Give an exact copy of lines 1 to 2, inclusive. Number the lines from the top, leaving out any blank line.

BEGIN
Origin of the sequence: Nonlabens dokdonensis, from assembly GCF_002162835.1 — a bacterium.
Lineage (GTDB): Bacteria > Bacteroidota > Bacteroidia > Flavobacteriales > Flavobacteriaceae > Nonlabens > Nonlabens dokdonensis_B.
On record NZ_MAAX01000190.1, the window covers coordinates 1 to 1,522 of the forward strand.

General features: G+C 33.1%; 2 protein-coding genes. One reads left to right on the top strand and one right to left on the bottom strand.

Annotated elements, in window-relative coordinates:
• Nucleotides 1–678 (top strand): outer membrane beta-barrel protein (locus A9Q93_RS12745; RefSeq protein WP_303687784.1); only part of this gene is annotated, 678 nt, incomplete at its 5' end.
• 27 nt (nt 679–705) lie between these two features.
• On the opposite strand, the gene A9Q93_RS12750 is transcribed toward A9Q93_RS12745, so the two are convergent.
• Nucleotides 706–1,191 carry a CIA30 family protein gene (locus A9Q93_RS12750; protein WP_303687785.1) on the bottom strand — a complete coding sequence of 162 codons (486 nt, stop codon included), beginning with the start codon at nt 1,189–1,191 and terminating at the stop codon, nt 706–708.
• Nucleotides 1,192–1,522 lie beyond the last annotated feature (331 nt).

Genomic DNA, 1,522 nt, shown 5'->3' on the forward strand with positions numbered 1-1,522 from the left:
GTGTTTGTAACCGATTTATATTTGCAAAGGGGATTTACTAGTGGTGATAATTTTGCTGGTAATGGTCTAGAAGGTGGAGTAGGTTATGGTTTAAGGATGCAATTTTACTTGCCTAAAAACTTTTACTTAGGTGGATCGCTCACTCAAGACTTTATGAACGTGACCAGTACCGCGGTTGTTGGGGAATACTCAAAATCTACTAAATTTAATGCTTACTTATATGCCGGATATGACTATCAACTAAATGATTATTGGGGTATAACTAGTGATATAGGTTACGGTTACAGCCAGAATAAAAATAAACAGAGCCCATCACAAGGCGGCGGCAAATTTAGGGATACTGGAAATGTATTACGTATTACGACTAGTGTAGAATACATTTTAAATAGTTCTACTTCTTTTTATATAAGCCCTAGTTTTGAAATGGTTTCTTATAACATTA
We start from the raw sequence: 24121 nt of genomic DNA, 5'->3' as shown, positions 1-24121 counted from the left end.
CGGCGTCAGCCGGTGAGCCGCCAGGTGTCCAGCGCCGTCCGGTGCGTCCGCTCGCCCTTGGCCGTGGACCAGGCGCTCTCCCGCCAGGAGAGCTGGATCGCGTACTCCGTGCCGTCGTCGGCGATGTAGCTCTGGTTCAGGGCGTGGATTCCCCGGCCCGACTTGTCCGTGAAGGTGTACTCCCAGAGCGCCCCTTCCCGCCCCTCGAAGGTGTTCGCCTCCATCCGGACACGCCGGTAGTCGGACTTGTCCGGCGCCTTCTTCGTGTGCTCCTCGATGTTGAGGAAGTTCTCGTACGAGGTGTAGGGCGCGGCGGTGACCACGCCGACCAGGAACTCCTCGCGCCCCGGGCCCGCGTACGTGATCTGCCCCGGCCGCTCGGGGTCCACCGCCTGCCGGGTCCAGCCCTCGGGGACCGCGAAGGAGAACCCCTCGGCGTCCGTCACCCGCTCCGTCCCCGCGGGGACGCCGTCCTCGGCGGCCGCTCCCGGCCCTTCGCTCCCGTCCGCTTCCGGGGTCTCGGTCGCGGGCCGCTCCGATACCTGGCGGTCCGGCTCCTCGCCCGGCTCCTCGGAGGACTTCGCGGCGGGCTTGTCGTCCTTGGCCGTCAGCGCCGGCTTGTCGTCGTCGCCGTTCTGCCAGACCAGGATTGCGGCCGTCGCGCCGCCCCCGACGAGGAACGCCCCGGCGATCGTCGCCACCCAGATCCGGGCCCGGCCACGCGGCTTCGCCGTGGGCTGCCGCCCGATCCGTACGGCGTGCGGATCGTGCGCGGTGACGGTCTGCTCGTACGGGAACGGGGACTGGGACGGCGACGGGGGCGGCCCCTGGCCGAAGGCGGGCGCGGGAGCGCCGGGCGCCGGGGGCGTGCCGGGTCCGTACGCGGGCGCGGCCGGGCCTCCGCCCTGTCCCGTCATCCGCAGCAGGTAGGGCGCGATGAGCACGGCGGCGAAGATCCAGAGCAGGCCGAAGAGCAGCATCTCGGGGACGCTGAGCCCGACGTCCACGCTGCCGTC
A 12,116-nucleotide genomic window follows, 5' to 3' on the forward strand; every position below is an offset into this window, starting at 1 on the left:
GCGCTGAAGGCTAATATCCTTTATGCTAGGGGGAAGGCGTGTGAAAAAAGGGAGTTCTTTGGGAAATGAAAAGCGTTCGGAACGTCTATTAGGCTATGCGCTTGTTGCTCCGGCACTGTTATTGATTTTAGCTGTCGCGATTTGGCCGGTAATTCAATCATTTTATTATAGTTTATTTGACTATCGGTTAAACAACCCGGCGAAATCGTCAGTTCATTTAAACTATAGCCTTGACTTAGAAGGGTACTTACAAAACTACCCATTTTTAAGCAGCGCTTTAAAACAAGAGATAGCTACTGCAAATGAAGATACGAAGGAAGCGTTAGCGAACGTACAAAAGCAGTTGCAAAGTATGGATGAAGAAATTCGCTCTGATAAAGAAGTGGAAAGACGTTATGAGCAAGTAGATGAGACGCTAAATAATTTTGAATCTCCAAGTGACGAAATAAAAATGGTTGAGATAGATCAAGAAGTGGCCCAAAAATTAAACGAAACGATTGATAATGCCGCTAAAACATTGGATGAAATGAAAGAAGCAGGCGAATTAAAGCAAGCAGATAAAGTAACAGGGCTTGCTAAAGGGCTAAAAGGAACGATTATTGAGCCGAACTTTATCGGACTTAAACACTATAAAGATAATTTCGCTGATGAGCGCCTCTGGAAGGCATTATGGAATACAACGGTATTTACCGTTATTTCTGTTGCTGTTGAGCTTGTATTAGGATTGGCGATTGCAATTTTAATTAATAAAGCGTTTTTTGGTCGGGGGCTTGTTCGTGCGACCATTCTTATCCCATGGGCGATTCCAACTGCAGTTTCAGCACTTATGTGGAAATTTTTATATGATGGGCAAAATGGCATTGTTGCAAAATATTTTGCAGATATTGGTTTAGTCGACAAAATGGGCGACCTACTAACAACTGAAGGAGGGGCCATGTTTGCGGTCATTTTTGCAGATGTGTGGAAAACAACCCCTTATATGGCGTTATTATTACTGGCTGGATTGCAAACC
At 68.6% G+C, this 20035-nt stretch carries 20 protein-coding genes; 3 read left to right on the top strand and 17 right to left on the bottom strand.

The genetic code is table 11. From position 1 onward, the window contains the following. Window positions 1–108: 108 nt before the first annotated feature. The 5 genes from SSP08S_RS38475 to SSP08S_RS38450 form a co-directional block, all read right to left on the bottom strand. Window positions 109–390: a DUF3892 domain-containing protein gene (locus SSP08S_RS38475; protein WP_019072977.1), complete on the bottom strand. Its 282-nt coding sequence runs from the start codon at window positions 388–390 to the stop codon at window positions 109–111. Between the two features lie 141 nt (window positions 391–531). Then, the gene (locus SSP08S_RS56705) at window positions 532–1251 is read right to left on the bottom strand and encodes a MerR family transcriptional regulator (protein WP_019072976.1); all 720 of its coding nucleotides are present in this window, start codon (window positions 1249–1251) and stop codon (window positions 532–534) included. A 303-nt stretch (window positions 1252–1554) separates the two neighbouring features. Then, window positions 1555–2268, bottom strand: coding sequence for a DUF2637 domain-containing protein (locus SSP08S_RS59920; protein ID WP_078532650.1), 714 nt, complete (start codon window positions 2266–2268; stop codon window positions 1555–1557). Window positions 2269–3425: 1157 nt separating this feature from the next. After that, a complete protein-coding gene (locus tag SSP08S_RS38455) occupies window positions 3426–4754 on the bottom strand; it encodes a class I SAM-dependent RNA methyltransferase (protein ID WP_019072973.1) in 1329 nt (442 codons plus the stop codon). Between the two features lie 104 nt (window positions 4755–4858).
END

Origin of the sequence: Nonlabens dokdonensis, from assembly GCF_002162835.1 — a bacterium.
Lineage (GTDB): Bacteria > Bacteroidota > Bacteroidia > Flavobacteriales > Flavobacteriaceae > Nonlabens > Nonlabens dokdonensis_B.